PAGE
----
To furnish houses for his teachers he first built several out on Revolutionary Road, running past Sparta to the east. This road is the old Albany Post Road, and just beyond the cemetery and the hothouses of Pierson, the florist, the Village of Sparta begins where Rockledge avenue turns down toward the river at the old Garrison and Miles See’s house, both Revolutionary family names. This quaint old wooden house, basking beside the road, is said to have been used as a headquarters by Continental Generals during the Revolution, and the ancient stoned-up well in the yard where the Albany stagecoaches used to stop for water, is said to have given a drink to Major Andre on his memorable trip from West Point down to Tarrytown, where he was captured. It is called the Andre well. In the cellar of the old house British prisoners were sometimes held.
The houses Mr. Vanderlip built on the Revolutionary Road were not enough for the teachers and so he bought more in Sparta, though he does not own half the village, and is remodeling them. The effect on the sleeping village was instantaneous. It awoke with a start. It put up the price of real estate. Mr. Vanderlip has houses enough to change the appearance of the place from Rip Van Winkle’s village to Spotless Town, and announces he does not care to buy any more unless somebody wants to sell at reasonable prices.

He has not bought the village saloon, for instance, though he owns half the building and will renovate that as far as the party wall. Nick Sallazzo, whose liquor license still hangs in the window, has not indicated what his price is yet. Everybody admits Nick kept a nice, quiet, lawful house, and still does. He sits in front of his place, in a chair in the sun, and watches the workmen building the foundation to the circular addition to the house where Gen. Washington slept, opposite. The Washington house is a little, narrow, two-story brick house—brick brought over from Holland, somebody says—and its chief possession used to be a picture of "George Washington and His Charger."

The house was the home of the Sherwood family, highly respected people. While the Father of His Country slept there, his "headquarters" were across the road in the Lyons house, also brick, with many cubbyholes and quaint angles, and to this William Crawford, the New York contractor who is rebuilding the village, is adding two L’s, a modern sleeping porch and colonade. Some of the other quaint old cottages that have not yet received even a coat of whitewash in the general renovation look on at the rejuvenation of Washington’s Headquarters with bleak and stunned surprise. Across on the other corner of Liberty street—named for the Liberty Boys of the Revolution when they came home to rest after the Battle of White Plains—stands in prim delicately tinted stucco, the pretty Community House.

The old-fashioned half door with its quaint knocker, in the Washington house, stands open these days and Mrs. Mary F. Seccombe’s pet kitten "Little Somebody," sits on the top of the lower half and purrs while mortar is mixed in the street for more houses. A big old manse further toward the river, overlooking the crumbling limekilns and the decaying dock, has been torn out inside and is reappearing as a modern dwelling with all improvements.

Up on the top of Quarry Hill rises the tower of Calvary Chapel, the hamlet’s one church. A little beyond, down to the river, winds the narrow gauge railroad which carries the lime rock from the quarry to the river. The quarry is an immense white hole 800 feet long, 500 feet wide and 150 feet deep where lime rock has been taken out for 100 years or so. The early Silurian limestone crystalized into fair marble, is interesting to geologists for containing tremolite, actinolite, traces of native silver, cerusite, copper pyrites and other minerals.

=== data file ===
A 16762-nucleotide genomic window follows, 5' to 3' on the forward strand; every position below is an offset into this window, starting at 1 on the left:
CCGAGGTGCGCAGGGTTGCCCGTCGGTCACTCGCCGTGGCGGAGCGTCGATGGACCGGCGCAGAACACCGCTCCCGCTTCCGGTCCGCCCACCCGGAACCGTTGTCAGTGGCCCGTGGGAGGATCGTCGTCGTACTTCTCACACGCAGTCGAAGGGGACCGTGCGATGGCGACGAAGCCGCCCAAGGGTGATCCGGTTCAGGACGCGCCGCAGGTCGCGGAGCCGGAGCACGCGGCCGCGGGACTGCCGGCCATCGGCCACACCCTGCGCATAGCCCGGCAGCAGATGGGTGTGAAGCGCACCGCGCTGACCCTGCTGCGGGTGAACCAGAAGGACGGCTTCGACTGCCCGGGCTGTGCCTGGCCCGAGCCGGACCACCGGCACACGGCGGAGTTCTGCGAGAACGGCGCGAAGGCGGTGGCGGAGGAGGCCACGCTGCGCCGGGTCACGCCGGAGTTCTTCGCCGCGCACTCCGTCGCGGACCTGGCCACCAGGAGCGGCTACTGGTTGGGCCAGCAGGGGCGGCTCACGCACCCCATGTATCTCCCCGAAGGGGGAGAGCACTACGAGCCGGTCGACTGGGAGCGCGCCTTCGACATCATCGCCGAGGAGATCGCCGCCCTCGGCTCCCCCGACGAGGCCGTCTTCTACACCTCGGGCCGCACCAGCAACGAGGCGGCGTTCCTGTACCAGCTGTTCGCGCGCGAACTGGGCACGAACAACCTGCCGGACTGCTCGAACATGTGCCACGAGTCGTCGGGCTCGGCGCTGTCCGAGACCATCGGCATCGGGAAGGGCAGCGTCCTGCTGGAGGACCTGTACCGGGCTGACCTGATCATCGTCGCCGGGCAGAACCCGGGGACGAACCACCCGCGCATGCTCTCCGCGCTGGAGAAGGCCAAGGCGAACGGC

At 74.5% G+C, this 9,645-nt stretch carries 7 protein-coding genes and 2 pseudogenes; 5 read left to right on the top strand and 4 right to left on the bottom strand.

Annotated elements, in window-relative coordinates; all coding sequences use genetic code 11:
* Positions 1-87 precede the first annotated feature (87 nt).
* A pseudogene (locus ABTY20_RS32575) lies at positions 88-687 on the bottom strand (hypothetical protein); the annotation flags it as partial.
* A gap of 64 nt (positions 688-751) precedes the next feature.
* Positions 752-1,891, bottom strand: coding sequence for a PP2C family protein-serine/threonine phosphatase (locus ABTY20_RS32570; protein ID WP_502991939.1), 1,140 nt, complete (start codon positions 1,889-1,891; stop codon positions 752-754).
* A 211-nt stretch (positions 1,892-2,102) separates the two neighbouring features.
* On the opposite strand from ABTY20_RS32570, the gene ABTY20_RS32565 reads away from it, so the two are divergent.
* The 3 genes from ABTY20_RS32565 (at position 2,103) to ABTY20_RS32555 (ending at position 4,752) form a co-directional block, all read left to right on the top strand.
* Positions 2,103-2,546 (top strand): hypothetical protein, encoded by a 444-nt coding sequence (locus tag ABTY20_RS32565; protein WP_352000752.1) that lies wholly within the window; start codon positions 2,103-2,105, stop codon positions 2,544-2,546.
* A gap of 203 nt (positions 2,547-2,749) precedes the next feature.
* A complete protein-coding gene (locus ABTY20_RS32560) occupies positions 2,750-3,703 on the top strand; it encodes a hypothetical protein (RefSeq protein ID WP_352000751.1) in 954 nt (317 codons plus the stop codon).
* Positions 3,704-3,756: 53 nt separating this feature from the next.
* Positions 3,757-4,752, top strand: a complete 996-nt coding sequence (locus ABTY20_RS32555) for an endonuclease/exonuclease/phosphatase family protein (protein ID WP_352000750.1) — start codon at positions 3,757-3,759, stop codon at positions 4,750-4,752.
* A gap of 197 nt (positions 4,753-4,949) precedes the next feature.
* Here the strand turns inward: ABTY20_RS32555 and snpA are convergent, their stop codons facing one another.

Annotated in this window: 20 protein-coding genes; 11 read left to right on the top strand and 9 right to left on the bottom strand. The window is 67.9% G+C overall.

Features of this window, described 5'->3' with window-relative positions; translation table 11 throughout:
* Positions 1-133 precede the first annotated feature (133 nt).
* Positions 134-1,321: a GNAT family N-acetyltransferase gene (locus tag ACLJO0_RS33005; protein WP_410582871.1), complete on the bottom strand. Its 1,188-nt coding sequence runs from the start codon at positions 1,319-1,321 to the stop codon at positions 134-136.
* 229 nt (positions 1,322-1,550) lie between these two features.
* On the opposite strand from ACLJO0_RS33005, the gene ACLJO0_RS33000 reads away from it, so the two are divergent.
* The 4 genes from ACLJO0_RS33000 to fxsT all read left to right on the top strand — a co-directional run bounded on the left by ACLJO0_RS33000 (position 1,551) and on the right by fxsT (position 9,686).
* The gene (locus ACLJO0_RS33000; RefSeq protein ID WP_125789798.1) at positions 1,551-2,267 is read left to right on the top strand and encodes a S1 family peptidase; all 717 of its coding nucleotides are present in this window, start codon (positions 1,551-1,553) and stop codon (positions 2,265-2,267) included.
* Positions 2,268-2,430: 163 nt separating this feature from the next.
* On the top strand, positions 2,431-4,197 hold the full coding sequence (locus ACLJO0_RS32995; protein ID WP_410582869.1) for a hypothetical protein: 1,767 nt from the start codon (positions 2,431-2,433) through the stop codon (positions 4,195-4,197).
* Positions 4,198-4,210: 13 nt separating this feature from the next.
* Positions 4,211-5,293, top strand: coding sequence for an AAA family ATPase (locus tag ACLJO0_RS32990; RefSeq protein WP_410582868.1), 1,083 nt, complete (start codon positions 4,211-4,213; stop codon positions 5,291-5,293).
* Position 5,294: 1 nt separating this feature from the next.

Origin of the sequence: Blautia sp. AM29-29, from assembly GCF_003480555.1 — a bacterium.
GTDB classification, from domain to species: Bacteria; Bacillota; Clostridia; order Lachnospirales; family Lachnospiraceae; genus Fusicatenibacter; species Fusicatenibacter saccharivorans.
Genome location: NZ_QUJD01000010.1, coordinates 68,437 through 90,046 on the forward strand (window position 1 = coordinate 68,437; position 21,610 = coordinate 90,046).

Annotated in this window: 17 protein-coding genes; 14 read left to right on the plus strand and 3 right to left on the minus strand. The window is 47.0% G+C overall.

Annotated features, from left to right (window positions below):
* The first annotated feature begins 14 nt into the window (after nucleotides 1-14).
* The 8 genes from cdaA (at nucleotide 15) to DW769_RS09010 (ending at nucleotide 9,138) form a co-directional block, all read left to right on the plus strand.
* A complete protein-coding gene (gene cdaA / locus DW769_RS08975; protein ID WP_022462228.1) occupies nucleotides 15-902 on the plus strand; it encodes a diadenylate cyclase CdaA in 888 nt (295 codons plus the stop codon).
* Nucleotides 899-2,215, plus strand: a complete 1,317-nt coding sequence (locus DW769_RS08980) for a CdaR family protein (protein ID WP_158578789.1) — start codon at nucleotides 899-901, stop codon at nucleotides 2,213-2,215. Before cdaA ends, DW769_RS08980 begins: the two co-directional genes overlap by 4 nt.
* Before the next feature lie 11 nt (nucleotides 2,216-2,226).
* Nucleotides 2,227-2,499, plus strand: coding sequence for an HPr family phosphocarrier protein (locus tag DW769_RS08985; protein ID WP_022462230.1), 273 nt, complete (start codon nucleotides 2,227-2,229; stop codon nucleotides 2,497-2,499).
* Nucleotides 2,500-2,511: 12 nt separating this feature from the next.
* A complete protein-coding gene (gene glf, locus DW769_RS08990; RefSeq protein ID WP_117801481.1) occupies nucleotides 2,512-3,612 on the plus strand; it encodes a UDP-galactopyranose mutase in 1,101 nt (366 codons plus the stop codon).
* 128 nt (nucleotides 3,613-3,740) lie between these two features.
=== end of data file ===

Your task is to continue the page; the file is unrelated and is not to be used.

Some of the villagers are rather indignant at the way they have been routed out of peaceful sleep by the carpenters and masons of Mr. Vanderlip. They look with surprised horror at the advent of news photographers, who insist that the village is news. Nothing ever happened there before which was news, and when some photographer takes the picture of Mrs. Seccombe’s kitten, "Little Somebody," and bears it off in triumph, they do not understand. No Sparta cat was ever photographed for the papers before.

Grandma Trathen, over 80, beloved by everybody in the hamlet, who has brought up her children, grandchildren and great grandchildren in Sparta, and after the renovation began moved into a tiny little cottage near her descendants, seems interested in the renovation of the village and watches it with beaming eyes.

At last there is excitement and something happening in Sparta. She is a dear old lady, and the younger women wonder, a little sadly, if grandma will recognize the hamlet after it is made over. Grandma knows the history of the hamlet better than anybody else, now that Mrs. Mary Shortell, widow of James, who had lived there most of her life, has joined her husband "over there."

Some of the villagers seem pleased at the renovation. The only ones not deeply stirred one way or the other are those who are sleeping so calmly over the hill on the Revolutionary Road in the little cemetery. They don’t seem to mind, though nothing has stirred their home village so since a round of shot from a British man o’ war in the river screamed over the village during the Revolution and buried itself in a stone wall in this same little cemetery. The villagers point out the great hole in the wall with a little touch of pride, even now.

"I don’t know," said Mrs. Andrew J. Robinson, who lives at the corner of Revolutionary Road, "when anything has happened in Sparta so exciting. It has been a quiet, peaceful, sweet little village as long as I can remember, and I lived here when I was a little girl, and used to go up to the Community House, as they call it now, to see Mr. Holden play Santa Claus. One thing I wish you’d print. The stories about Sparta being a sanctuary for escaped Sing Sing convicts in the old days is all false. (This was a fake sensation story of a local yellow journal.)
"When anybody got out of Sing Sing then, as now, he put as many miles as he could between himself and the prison. He never tarried here. I have known years to go by in this hamlet without as much excitement as somebody’s horse running away. The people have always been nice, quiet country farmers and a few honest laborers on the railroad and in the quarry. Nobody ever did anything to get the village into the papers. We just lived quiet, happy lives."